So that’s maybe an hour last night working on my own hacky recipe and finding the SO question last night, half an hour today trying out the SO recipe and another half hour on this blog post.

And the result is a recipe that would allow us to easily draw a shape on a map and grab some data back from it….

Like this for example…

Start off by getting the boundary into the form required by the Police API:

drawn_area = shape(feature_collection['features'][0]['geometry'])

#Get the co-ords
lon, lat = drawn_area.exterior.coords.xy
drawn_boundary = list(zip(lat, lon))

Then we can look-up crimes in that area and pop the data into a geopandas dataframe:

import pandas as pd
import geopandas
from shapely.geometry import Point

#get crime in area
from police_api import PoliceAPI
api = PoliceAPI()


def setCrimesAsGeoDataFrame(crimes, df=None):
    ''' Convert crimes result to geodataframe. '''
    if df is None:
        df=pd.DataFrame(columns = ['cid','type', 'month','name','lid','location','lat','lon'])
        #[int, object, object, int, object, float, float]
    for c in crimes:
        df = df.append({'cid':c.id,'type':c.category.id, 'month':c.month, 'name':c.category.name,
                            'lat':c.location.latitude,'lon':c.location.longitude, 
                        'lid':c.location.id,'location':c.location.name }, ignore_index=True)

    df['lat']=df['lat'].astype(float)
    df['lon']=df['lon'].astype(float)
    
    df['Coordinates'] = list(zip(df['lon'], df['lat']))
    df['Coordinates'] = df['Coordinates'].apply(Point)
    
    return geopandas.GeoDataFrame(df, geometry='Coordinates')

crimes_df = setCrimesAsGeoDataFrame( api.get_crimes_area(drawn_boundary, date='2019-01') )
crimes_df.head()

Then we can plot the data on a map:

from ipyleaflet import Marker, MarkerCluster
import geopandas

m = Map( zoom=2)
m.add_layer(MarkerCluster(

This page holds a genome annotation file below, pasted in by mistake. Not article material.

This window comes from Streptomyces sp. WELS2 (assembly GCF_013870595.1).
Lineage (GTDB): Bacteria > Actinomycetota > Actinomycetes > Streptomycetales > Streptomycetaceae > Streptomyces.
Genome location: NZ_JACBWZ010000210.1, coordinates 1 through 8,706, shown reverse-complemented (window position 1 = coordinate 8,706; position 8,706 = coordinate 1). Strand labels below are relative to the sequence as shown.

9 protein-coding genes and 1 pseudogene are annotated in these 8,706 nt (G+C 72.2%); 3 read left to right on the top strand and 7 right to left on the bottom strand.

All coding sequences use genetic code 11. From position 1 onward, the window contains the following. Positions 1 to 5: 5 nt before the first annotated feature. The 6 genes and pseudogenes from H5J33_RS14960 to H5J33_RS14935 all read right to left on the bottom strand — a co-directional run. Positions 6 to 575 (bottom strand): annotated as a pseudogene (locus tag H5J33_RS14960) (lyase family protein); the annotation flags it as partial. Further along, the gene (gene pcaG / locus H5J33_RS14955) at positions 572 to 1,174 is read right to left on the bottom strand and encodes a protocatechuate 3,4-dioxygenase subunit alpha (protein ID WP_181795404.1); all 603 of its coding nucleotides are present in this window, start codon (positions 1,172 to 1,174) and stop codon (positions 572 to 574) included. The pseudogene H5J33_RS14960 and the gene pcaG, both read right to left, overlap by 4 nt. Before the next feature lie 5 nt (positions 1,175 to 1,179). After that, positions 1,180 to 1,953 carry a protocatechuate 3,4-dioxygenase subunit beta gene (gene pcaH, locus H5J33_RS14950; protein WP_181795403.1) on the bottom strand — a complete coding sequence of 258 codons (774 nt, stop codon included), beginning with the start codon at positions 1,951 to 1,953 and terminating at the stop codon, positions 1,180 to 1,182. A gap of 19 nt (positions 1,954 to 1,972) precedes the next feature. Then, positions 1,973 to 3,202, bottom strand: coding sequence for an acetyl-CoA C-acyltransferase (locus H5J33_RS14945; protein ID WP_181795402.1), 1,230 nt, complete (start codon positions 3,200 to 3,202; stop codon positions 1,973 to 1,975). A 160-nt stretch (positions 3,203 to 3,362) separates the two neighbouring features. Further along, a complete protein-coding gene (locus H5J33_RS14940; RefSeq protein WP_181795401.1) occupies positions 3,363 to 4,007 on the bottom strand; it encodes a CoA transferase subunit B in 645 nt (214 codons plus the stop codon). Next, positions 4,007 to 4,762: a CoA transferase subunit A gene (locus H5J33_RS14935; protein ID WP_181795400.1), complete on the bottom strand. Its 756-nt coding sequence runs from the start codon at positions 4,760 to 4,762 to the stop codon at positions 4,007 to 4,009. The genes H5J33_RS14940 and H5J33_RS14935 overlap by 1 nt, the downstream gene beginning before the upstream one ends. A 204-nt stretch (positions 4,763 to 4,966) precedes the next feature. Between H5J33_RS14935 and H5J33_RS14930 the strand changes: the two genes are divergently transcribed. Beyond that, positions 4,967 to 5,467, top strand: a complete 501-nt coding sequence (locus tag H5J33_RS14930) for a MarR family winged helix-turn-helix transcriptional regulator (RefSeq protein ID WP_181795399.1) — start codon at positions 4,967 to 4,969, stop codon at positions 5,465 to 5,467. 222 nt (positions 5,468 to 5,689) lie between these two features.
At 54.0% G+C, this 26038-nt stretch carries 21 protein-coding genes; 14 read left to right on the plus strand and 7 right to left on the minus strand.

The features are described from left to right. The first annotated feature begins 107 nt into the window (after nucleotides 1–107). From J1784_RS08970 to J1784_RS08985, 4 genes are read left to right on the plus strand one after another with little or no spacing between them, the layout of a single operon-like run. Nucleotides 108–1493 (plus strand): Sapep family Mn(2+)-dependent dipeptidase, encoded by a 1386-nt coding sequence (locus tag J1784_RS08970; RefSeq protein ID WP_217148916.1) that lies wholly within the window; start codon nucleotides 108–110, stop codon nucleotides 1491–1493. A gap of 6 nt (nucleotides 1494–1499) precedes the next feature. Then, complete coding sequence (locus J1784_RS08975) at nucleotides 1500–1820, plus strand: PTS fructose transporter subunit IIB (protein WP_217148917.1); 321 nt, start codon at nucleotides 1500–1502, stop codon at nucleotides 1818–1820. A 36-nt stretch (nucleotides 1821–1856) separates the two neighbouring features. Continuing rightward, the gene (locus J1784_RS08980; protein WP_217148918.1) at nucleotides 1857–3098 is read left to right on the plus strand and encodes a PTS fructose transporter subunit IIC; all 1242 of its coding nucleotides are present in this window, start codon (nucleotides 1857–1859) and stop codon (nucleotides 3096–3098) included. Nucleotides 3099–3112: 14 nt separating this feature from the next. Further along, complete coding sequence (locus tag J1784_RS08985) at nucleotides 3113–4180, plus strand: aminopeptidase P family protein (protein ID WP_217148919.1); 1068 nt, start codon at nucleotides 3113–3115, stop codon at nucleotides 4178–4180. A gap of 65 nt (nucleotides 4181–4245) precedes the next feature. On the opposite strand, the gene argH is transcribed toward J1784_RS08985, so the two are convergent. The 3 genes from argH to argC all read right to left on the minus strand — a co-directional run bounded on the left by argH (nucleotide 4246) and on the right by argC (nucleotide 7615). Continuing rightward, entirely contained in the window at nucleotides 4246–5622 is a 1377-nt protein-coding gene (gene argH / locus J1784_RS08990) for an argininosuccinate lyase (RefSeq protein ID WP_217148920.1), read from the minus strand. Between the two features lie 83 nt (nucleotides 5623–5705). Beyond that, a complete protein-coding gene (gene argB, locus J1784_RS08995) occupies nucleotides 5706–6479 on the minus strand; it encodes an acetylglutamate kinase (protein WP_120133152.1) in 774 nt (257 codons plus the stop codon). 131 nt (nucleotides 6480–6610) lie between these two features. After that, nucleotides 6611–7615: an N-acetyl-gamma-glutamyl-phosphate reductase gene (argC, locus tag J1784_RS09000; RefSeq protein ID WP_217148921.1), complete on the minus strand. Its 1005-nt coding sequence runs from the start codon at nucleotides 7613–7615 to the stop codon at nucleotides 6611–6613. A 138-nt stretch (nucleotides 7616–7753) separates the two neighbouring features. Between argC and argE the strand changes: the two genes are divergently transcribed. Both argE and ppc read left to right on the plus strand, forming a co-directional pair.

markers=[Marker(location=geolocation.coords[0][::-1]) for geolocation in crimes_df.geometry])
    )
m

(Cue another 90 mins that should only have been 20 mins because I made a stupid mistake of centering the map on (51, 359), as cut and pasted from code-on-the-web, rather than a sensible (51, -1) and then spent ages trying to debug the wrong thing…)

We can then do another iteration and create a map with a draw control that lets us draw a shape on the map and button that will take the shape, look up crimes within it, and plot corresponding markers on the same map…

m = Map(layers=(watercolor, ), center=(50.9,-1), zoom=9)

draw_control.on_draw(handle_draw)

m.add_control(draw_control)

button = Button(description="Shape co-ords")

feature_collection = {
    'type': 'FeatureCollection',
    'features': []
}

def on_button_clicked2(b):
    ''' Get the crimes back within the location. '''
    crimes_df = setCrimesAsGeoDataFrame( api.get_crimes_area(drawn_boundary, date='2019-01') )
    m.add_layer(MarkerCluster(
        markers=[Marker(location=geolocation.coords[0][::-1]) for geolocation in crimes_df.geometry])
    )

button.on_click(on_button_clicked2)

widget_control = WidgetControl(widget=button, position='bottomright')
m.add_control(widget_control)
m

Here’s how it looks:

For some reason it also seems to be pulling reports from just outside the boundary area? But it’s close enough…. and we could always post-filter the data returned from the Police API to select just the crimes reported within the drawn boundary.

Related notebooks are in this repo: https://github.com/psychemedia/crime-data-demo. The above is demoed in the Initial Look At the Data notebook, I think. The repo should be fully Binderised (I think).

PS Getting this far is easy, and demonstrates one of the differences between making “functional” code available to students and “polished” apps. If you draw lots of shapes, or the wrong sort of shape on the map, things will go wrong. The code to handle the complex shapes will have to get more defensive and more complex, either telling students that the shapes profile is not acceptable, or finding ways of handling multiple shapes properly. At the moment, if you want to use the same map to clear the shape and get some new data in, any crime markers on the canvas are not cleared. So that’s a usability thing. And fixing it adds complexity to the code and complexity (possibly) to the UI. Or you could just rerun the cell and you will start with a fresh map canvas.

Author: Tony Hirst

I'm a Senior Lecturer at The Open University, with an interest in #opendata policy and practice, as well as general web tinkering...